A 1996 obituary of Frank Cedervall, an organizer for the IWW involved in the union's efforts around Cleveland and Detroit during the 1930s.
Frank R. Cedervall was walking through Public Square one day in the early 1930s, when he saw a woman perched on a platform lauding the work of unions.
Mr. Cedervall's wife, Jennie, said the soap boxer's name and the specifics of her speech have dulled with time, but not the impact her message had on her husband. A few years after hearing her, Mr. Cedervall and his younger brother, Tor, would be the chief union organizers in Cleveland for the Industrial Workers of the World . It was in this capacity, that Mr. Cedervall, of Willoughby, distinguished himself as a "soap boxer."
Throughout union circles, his oratorical gifts proved legendary.
In a March 1995 "Esquire" magazine article on Jimmy Hoffa, the former Teamster head is quoted as having said he learned some of his speechmaking skills from Mr. Cedervall: "I was with the IWW, and I followed Frank Cedervall around and learned how to make speeches from him. You spoke on a table top in a park, and you had to holler loud enough to be heard."
Mr. Cedervall, 92, died Monday at LakeWest Hospital in Willoughby.
Born Frans Reinhold Cedervall in Sweden, he lived there and in Norway and England before immigrating to the United States at 12.
The height of his organizing efforts were in the 1930s, when he and Tor, who died in 1989, helped make Cleveland an IWW stronghold with a peak membership of 3,000.
Even after his organizing days were long over, Mr. Cedervall remained a soap boxer, whether it was addressing antiwar protest rallies of the 1960s or joining student protesters at Kent State University in 1977 demonstrating against a gym being built on the site where students were slain in 1970.
Even into his twilight years, Mr. Cedervall continued to bill himself as the "Last Great Soap Box Orator."
"Being a soap boxer was in his blood," said Mr. Cedervall's daughter, Patricia Lewis of Willoughby. "He kept thinking there was always some shop we [the union] could organize," she said.
Lewis said union organizing - especially speechmaking - was like religion to her father, who described himself as an "unattached radical."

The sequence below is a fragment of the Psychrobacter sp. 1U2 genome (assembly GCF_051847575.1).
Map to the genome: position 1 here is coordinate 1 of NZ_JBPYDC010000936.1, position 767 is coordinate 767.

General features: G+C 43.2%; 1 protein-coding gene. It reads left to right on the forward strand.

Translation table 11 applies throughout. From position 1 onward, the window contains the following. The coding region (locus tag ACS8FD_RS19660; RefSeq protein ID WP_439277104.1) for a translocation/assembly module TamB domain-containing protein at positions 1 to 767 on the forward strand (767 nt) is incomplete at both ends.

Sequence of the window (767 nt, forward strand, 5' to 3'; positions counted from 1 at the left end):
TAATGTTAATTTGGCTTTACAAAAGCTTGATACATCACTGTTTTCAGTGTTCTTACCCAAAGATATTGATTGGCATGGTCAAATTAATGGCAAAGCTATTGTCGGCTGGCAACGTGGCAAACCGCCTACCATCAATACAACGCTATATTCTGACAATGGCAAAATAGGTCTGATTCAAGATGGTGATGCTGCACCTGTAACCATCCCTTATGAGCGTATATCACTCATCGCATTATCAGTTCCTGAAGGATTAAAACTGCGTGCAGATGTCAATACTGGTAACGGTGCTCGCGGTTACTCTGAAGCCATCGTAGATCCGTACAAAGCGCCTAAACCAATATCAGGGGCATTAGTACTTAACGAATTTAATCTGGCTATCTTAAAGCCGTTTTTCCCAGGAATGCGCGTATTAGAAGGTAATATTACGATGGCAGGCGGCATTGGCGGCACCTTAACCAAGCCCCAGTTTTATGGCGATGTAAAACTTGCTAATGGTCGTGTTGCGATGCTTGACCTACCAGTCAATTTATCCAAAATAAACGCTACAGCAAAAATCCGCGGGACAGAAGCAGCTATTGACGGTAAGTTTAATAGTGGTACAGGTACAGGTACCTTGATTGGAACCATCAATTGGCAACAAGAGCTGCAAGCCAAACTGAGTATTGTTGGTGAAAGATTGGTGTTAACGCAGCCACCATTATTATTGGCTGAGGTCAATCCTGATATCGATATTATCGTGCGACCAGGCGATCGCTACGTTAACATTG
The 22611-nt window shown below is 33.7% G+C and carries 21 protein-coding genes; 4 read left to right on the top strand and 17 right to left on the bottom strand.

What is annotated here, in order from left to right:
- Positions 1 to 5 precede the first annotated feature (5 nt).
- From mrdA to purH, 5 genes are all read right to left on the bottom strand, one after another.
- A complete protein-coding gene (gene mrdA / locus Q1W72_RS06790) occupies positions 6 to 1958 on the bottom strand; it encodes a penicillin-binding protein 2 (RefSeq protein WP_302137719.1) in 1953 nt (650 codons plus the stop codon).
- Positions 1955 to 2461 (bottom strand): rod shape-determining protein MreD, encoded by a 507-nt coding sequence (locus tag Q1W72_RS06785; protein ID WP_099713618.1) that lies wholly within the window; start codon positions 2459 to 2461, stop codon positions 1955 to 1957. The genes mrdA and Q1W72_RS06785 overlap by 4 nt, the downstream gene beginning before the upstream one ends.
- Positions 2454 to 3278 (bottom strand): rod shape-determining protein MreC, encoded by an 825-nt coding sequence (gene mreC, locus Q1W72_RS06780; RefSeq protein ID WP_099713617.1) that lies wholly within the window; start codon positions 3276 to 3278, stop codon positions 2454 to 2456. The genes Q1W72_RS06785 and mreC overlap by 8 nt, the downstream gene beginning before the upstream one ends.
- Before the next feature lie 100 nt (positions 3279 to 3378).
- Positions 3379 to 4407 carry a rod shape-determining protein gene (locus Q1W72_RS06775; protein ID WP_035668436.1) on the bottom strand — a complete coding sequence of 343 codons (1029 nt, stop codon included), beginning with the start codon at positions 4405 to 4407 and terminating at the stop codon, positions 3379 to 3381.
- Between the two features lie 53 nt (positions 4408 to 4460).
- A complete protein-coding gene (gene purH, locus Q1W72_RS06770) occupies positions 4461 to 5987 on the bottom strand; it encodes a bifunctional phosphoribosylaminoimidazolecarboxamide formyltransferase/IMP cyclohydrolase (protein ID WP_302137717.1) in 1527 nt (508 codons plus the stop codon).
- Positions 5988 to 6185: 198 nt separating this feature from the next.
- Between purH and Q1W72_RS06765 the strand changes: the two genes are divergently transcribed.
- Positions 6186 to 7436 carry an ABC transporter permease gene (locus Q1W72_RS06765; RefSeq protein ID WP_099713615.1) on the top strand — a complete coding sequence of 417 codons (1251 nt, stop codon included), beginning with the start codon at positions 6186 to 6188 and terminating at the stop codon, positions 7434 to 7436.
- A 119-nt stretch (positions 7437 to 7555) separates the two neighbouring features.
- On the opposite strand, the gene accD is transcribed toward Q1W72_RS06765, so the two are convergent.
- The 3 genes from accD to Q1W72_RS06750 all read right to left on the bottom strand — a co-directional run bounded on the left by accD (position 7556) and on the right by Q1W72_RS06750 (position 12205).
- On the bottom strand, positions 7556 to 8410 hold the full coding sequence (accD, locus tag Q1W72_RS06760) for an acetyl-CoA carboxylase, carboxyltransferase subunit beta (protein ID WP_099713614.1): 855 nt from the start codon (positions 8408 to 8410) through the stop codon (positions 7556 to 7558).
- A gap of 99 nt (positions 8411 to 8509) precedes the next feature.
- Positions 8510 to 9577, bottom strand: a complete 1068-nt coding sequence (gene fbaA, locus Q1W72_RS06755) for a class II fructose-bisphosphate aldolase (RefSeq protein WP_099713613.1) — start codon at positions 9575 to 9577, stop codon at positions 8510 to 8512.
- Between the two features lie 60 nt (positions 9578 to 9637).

"He was more or less an agnostic, so he believed in making heaven on earth, instead of an afterlife," she said. "He had a dream of making life better for people. He saw unions as a way of doing this."
But organizing for Industrial Union 440, the IWW local, proved to be anything but heavenly for the Cedervall brothers.
Most notable was the charwomen's strike of 1935, in which the IWW attempted to organize female custodial workers at Terminal Tower. For more than five months, 80 women walked the picket line in a protest that proved especially violent.
As the Cedervall brothers left union headquarters one day during the strike they were ambushed and beaten by a mob they said had been sent by the custodial workers' bosses. Tor Cedervall ended up hospitalized after the bloody encounter.
Despite their efforts, the Cedervalls were not successful in organizing the women.
The Cedervalls also endured several legal battles during their years of organizing. Frank Cedervall was acquitted in 1935 of a blackmail charge related to his organizing efforts at National Screw & Manufacturing Co. He had been accused of threatening a company employee with personal injury if she did not join the IWW.
By 1938, Mr. Cedervall decided to curtail his work in Cleveland.
"After seven years of being beaten up and kicked around, I left active IWW work," he said in an interview for a local magazine article in 1980. "But I always kept up my membership."
Still, his legacy remained.
Roy T. Wortman, a Kenyon College professor whose doctoral thesis was on the IWW in Ohio, said part of the reason the Cedervalls were successful in Cleveland was that they were able to merge the union's idealistic roots of "one big union of all the workers" with practical "bread and butter" issues.
A plasterer by trade for 65 years, Mr. Cedervall spent much of the 1940s as a business agent in Detroit for the Plasterer's Union. He was a member of the Operative Plasterers and Cement Masons, Local Union 80, in Cleveland for more than 50 years.
Mr. Cedervall plastered many private homes and commercial buildings, including the Fox Theater in Detroit. He later started and ran Willoughby Plastering Service.
In addition to his wife of 63 years and daughter, his survivors include two sisters.
Services will be at 11 a.m. tomorrow at Davis Funeral Home, 4154 Clark Ave., Willoughby.
Originally appeared in the Cleveland Plain Dealer (June 28, 1996)